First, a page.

The foundation of every good historical fiction novel is research. Your story needs to be woven onto the fabric of history itself. This doesn’t mean you have to teach your readers history by labouring through a list of dates or tediously enumerating every member of a royal lineage. It’s just needs the the smallest details scattered here and there that give the tale some authenticity by painting pictures in the readers head. If you need to name the entire household of a noble family or create an index of key dates, then do it as an appendix, like George R. R. Martin’s ‘Game of Thrones’ to name just one example. That way the reader can decide to soak up the extra information if he/she wants to.
Here’s an extract from my notebook. When I was doing the majority of my research, I kept a ring-bound notebook which contains lots of scribbling that including a couple of maps. Rob Cooper has asked for more maps and so has Mel.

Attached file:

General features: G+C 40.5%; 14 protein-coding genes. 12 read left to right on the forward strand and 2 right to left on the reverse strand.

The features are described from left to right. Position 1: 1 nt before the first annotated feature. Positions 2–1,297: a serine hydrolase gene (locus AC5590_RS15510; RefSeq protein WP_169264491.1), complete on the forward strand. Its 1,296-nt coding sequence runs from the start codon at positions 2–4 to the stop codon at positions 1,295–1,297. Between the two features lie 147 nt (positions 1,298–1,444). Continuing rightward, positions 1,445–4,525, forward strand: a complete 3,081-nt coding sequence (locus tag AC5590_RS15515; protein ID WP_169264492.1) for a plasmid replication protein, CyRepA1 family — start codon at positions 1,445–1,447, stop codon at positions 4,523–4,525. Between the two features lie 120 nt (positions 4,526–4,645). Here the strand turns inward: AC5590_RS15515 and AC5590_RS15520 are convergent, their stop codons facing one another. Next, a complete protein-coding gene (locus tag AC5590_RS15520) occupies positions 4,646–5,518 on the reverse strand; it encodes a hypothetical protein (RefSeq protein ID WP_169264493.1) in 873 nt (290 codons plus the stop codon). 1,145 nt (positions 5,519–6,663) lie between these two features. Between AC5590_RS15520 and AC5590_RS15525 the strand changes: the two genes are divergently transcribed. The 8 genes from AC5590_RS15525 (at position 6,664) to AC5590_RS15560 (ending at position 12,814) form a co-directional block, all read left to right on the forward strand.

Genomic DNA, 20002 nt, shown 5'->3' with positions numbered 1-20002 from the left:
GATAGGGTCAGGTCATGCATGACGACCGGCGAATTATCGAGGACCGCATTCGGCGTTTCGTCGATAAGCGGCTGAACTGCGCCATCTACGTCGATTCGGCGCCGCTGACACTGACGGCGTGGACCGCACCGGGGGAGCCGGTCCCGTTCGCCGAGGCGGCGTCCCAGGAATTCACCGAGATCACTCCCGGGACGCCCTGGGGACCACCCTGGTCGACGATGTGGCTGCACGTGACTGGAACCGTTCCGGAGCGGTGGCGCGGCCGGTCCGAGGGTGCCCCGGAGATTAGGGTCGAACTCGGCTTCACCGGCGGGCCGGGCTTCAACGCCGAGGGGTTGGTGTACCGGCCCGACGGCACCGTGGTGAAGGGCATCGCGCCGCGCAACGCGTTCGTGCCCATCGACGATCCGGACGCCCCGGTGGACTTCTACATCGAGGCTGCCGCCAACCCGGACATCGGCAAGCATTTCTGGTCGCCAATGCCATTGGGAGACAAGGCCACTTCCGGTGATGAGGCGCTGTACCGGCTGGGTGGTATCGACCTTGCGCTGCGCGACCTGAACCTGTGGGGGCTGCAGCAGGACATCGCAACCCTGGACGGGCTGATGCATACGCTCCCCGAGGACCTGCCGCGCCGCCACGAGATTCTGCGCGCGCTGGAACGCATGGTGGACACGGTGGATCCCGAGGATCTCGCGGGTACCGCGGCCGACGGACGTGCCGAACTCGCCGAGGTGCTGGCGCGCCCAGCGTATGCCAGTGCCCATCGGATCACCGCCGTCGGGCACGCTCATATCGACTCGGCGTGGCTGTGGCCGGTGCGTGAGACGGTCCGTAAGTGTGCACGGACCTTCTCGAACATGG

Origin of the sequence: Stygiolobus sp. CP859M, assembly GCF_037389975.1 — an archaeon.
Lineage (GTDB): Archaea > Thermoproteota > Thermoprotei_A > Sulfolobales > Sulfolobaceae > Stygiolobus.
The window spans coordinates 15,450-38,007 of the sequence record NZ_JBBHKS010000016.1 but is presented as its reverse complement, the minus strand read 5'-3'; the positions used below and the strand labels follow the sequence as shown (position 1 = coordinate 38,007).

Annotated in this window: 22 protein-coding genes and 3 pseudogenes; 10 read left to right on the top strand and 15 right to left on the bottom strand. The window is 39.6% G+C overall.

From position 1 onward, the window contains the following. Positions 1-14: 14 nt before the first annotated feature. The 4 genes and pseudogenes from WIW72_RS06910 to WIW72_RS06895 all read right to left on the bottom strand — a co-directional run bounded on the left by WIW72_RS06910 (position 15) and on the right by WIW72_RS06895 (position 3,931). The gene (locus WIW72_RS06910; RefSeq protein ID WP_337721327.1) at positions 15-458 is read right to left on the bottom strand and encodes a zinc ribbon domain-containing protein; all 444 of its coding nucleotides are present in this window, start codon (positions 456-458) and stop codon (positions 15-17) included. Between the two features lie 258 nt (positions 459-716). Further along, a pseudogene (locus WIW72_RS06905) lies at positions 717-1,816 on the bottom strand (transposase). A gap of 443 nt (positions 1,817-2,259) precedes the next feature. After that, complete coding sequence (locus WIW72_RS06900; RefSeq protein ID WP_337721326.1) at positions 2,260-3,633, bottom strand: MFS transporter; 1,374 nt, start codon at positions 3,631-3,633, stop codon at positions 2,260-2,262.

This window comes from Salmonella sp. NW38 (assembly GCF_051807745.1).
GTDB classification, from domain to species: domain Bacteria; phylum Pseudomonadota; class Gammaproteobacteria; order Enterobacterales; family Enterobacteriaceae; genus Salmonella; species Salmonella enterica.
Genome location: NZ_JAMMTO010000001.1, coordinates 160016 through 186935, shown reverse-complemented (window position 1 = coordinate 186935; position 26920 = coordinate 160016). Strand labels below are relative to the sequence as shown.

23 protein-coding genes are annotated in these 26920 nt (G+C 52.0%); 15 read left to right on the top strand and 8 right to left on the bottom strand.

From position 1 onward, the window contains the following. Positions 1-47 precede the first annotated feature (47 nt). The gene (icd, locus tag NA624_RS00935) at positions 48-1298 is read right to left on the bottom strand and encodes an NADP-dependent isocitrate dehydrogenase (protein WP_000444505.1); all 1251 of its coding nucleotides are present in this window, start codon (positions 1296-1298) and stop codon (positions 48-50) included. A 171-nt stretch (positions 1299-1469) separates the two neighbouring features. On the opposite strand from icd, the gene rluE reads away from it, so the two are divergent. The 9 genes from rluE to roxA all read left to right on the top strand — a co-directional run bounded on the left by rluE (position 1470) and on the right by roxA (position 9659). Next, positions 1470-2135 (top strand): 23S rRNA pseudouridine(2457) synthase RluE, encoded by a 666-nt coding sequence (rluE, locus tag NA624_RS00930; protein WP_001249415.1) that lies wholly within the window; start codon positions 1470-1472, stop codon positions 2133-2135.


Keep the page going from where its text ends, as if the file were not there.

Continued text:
How accurate is this map? Probably not very accurate. It’s build from some descriptions of the temple complex in Tenochtitlan and a few poor sketches I’ve seen and it’s built using some facts but more importantly, it’s useful as a reference to help me stay consistent when I return to a place I’ve described before.